THERE WAS A time when Leon Sowers felt killing weeds and preparing a seedbed were logical reasons to till fields. But in his family’s case, he eventually realized that approach wasn’t working.
“We were killing the weeds, but tearing up the best seedbed we had, and we’d work all summer to work it back down to have the seedbed we started with,” he recalls.
After going to a farm tour hosted by Dakota Lakes Farm manager Dwayne Beck 18 years ago in South Dakota, Sowers came home with a different outlook. His big Versatile tractor and other tillage equipment was sold off and the money was used to switch out his John Deere 455 drill, which he says produced mediocre no-till stands, for a Deere 750 no-till drill.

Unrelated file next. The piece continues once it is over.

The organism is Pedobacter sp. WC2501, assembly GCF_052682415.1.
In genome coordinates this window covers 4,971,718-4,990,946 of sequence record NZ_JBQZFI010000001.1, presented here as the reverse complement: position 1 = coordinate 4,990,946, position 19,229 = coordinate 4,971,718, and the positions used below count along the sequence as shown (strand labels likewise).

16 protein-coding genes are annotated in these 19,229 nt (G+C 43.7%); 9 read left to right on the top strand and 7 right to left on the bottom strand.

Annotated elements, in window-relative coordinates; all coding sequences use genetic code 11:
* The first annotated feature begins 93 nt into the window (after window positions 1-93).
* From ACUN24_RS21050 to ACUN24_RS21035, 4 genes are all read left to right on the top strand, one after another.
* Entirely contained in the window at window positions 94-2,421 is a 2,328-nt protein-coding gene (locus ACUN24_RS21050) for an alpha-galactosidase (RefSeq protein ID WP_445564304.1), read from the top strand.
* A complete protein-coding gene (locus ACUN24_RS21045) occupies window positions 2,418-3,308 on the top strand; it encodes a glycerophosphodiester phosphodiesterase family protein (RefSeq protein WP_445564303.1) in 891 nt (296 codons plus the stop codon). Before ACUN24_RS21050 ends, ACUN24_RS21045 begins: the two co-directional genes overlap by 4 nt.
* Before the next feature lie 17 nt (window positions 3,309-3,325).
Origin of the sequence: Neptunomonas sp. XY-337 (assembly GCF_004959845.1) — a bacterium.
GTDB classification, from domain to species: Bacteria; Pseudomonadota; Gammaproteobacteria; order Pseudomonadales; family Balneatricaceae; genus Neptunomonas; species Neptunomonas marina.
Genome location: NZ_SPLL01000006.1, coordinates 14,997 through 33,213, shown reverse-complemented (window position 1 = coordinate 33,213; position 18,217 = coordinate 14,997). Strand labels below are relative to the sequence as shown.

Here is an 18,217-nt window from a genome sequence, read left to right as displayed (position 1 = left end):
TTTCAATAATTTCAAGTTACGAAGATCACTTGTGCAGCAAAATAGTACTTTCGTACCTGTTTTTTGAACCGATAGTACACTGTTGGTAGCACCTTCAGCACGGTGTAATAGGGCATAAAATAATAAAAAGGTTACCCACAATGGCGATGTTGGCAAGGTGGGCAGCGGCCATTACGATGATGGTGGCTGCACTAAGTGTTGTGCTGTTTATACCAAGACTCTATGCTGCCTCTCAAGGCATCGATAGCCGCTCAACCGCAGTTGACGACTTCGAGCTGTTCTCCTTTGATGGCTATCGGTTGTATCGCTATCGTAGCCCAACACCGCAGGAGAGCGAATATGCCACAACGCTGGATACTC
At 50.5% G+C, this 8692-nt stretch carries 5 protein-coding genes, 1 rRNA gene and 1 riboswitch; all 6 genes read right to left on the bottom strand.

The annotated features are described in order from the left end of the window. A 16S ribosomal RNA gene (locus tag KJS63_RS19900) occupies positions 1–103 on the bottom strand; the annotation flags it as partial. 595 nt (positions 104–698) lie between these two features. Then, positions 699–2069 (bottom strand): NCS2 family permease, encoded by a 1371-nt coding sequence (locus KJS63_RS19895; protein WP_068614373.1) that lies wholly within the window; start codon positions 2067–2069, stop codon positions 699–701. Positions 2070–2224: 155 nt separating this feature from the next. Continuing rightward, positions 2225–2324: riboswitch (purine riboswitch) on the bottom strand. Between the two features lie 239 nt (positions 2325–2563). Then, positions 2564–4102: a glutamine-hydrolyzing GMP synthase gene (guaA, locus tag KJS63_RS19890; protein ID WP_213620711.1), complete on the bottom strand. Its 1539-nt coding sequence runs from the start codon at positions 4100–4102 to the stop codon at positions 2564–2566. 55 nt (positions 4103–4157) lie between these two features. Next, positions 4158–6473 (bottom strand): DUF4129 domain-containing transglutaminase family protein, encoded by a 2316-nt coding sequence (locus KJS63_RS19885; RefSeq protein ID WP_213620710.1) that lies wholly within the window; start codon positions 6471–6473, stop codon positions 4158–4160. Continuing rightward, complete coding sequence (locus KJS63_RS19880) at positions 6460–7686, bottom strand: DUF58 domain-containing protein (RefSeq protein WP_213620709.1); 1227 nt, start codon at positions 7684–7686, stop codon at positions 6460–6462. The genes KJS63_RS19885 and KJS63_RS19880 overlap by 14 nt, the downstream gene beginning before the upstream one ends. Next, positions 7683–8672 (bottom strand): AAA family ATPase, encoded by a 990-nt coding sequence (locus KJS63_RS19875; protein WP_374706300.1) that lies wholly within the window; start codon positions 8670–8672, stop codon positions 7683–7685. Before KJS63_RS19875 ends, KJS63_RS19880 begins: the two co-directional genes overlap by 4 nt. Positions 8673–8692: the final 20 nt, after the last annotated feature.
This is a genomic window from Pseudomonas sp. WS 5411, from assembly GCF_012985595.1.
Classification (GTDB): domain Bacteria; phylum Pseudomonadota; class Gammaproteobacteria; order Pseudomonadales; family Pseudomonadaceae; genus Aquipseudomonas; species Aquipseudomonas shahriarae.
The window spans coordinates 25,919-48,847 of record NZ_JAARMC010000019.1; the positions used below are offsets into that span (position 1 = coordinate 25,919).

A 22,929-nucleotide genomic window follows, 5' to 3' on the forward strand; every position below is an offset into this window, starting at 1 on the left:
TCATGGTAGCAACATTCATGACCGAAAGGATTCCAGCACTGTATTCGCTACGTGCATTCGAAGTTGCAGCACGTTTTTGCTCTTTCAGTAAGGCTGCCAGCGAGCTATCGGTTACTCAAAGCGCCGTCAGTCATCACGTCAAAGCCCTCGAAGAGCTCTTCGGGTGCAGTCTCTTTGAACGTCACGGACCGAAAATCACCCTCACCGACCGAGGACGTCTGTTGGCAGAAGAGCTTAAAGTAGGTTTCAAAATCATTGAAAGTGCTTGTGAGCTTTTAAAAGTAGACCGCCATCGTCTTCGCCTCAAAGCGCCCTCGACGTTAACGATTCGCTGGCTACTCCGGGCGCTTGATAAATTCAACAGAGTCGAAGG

“That was when I decided if they could do it, I could do it,” he says. “No-till is as much a state of mind as it is a farming practice.”
Sowers no-tills a wide variety of cash crops on 3,700 acres near Murdock in central Kansas, and grazes 85 head of cows on 700 acres of grass.